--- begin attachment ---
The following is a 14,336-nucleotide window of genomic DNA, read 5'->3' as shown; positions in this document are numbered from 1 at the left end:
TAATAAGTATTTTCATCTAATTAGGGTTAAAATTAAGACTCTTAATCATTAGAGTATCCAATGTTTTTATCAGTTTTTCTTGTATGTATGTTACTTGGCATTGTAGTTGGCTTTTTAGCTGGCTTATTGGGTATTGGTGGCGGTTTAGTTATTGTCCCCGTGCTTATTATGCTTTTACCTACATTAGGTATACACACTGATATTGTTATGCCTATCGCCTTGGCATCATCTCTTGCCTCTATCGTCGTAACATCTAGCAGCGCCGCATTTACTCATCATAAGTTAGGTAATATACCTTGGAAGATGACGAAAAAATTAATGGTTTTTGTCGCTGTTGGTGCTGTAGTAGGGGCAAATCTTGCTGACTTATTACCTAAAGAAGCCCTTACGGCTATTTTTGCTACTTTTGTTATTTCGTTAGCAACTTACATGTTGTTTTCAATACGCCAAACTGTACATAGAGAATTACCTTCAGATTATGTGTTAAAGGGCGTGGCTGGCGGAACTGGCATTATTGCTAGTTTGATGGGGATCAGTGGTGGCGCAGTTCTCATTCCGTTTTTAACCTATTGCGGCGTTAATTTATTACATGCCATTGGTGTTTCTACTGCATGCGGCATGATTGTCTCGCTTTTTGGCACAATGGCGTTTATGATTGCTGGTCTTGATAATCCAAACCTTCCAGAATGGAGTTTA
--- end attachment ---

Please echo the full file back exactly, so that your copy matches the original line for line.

The following is a 14,336-nucleotide window of genomic DNA, read 5'->3' as shown; positions in this document are numbered from 1 at the left end:
TAATAAGTATTTTCATCTAATTAGGGTTAAAATTAAGACTCTTAATCATTAGAGTATCCAATGTTTTTATCAGTTTTTCTTGTATGTATGTTACTTGGCATTGTAGTTGGCTTTTTAGCTGGCTTATTGGGTATTGGTGGCGGTTTAGTTATTGTCCCCGTGCTTATTATGCTTTTACCTACATTAGGTATACACACTGATATTGTTATGCCTATCGCCTTGGCATCATCTCTTGCCTCTATCGTCGTAACATCTAGCAGCGCCGCATTTACTCATCATAAGTTAGGTAATATACCTTGGAAGATGACGAAAAAATTAATGGTTTTTGTCGCTGTTGGTGCTGTAGTAGGGGCAAATCTTGCTGACTTATTACCTAAAGAAGCCCTTACGGCTATTTTTGCTACTTTTGTTATTTCGTTAGCAACTTACATGTTGTTTTCAATACGCCAAACTGTACATAGAGAATTACCTTCAGATTATGTGTTAAAGGGCGTGGCTGGCGGAACTGGCATTATTGCTAGTTTGATGGGGATCAGTGGTGGCGCAGTTCTCATTCCGTTTTTAACCTATTGCGGCGTTAATTTATTACATGCCATTGGTGTTTCTACTGCATGCGGCATGATTGTCTCGCTTTTTGGCACAATGGCGTTTATGATTGCTGGTCTTGATAATCCAAACCTTCCAGAATGGAGTTTA